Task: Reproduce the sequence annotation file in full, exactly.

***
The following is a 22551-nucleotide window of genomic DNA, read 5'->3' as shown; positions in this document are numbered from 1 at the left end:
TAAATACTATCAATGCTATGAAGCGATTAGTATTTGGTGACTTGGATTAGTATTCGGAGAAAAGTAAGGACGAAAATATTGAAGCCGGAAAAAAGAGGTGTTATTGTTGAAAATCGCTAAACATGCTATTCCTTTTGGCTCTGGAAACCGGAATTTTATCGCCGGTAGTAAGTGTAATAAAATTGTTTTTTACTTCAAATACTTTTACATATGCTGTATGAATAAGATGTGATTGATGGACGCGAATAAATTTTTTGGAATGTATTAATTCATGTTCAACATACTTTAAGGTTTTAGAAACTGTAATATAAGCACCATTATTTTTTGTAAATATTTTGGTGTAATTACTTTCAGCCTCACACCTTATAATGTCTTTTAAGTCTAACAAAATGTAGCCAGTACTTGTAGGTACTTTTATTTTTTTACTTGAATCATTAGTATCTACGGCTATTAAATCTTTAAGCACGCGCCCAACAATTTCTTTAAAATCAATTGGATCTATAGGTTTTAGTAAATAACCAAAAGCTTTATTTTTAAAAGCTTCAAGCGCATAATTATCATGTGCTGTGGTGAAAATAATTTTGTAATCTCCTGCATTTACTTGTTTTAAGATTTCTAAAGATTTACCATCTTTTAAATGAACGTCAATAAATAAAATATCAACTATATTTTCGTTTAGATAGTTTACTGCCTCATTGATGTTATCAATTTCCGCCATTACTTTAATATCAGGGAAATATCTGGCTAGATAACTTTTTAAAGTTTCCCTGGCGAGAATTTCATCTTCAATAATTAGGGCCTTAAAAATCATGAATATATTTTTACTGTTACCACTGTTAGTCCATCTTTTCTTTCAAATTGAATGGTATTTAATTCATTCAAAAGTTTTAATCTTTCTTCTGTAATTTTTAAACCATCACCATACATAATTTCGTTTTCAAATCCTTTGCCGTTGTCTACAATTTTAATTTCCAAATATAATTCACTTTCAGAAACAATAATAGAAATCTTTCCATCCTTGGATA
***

The following is a 22551-nucleotide window of genomic DNA, read 5'->3' as shown; positions in this document are numbered from 1 at the left end:
TAAATACTATCAATGCTATGAAGCGATTAGTATTTGGTGACTTGGATTAGTATTCGGAGAAAAGTAAGGACGAAAATATTGAAGCCGGAAAAAAGAGGTGTTATTGTTGAAAATCGCTAAACATGCTATTCCTTTTGGCTCTGGAAACCGGAATTTTATCGCCGGTAGTAAGTGTAATAAAATTGTTTTTTACTTCAAATACTTTTACATATGCTGTATGAATAAGATGTGATTGATGGACGCGAATAAATTTTTTGGAATGTATTAATTCATGTTCAACATACTTTAAGGTTTTAGAAACTGTAATATAAGCACCATTATTTTTTGTAAATATTTTGGTGTAATTACTTTCAGCCTCACACCTTATAATGTCTTTTAAGTCTAACAAAATGTAGCCAGTACTTGTAGGTACTTTTATTTTTTTACTTGAATCATTAGTATCTACGGCTATTAAATCTTTAAGCACGCGCCCAACAATTTCTTTAAAATCAATTGGATCTATAGGTTTTAGTAAATAACCAAAAGCTTTATTTTTAAAAGCTTCAAGCGCATAATTATCATGTGCTGTGGTGAAAATAATTTTGTAATCTCCTGCATTTACTTGTTTTAAGATTTCTAAAGATTTACCATCTTTTAAATGAACGTCAATAAATAAAATATCAACTATATTTTCGTTTAGATAGTTTACTGCCTCATTGATGTTATCAATTTCCGCCATTACTTTAATATCAGGGAAATATCTGGCTAGATAACTTTTTAAAGTTTCCCTGGCGAGAATTTCATCTTCAATAATTAGGGCCTTAAAAATCATGAATATATTTTTACTGTTACCACTGTTAGTCCATCTTTTCTTTCAAATTGAATGGTATTTAATTCATTCAAAAGTTTTAATCTTTCTTCTGTAATTTTTAAACCATCACCATACATAATTTCGTTTTCAAATCCTTTGCCGTTGTCTACAATTTTAATTTCCAAATATAATTCACTTTCAGAAACAATAATAGAAATCTTTCCATCCTTGGATA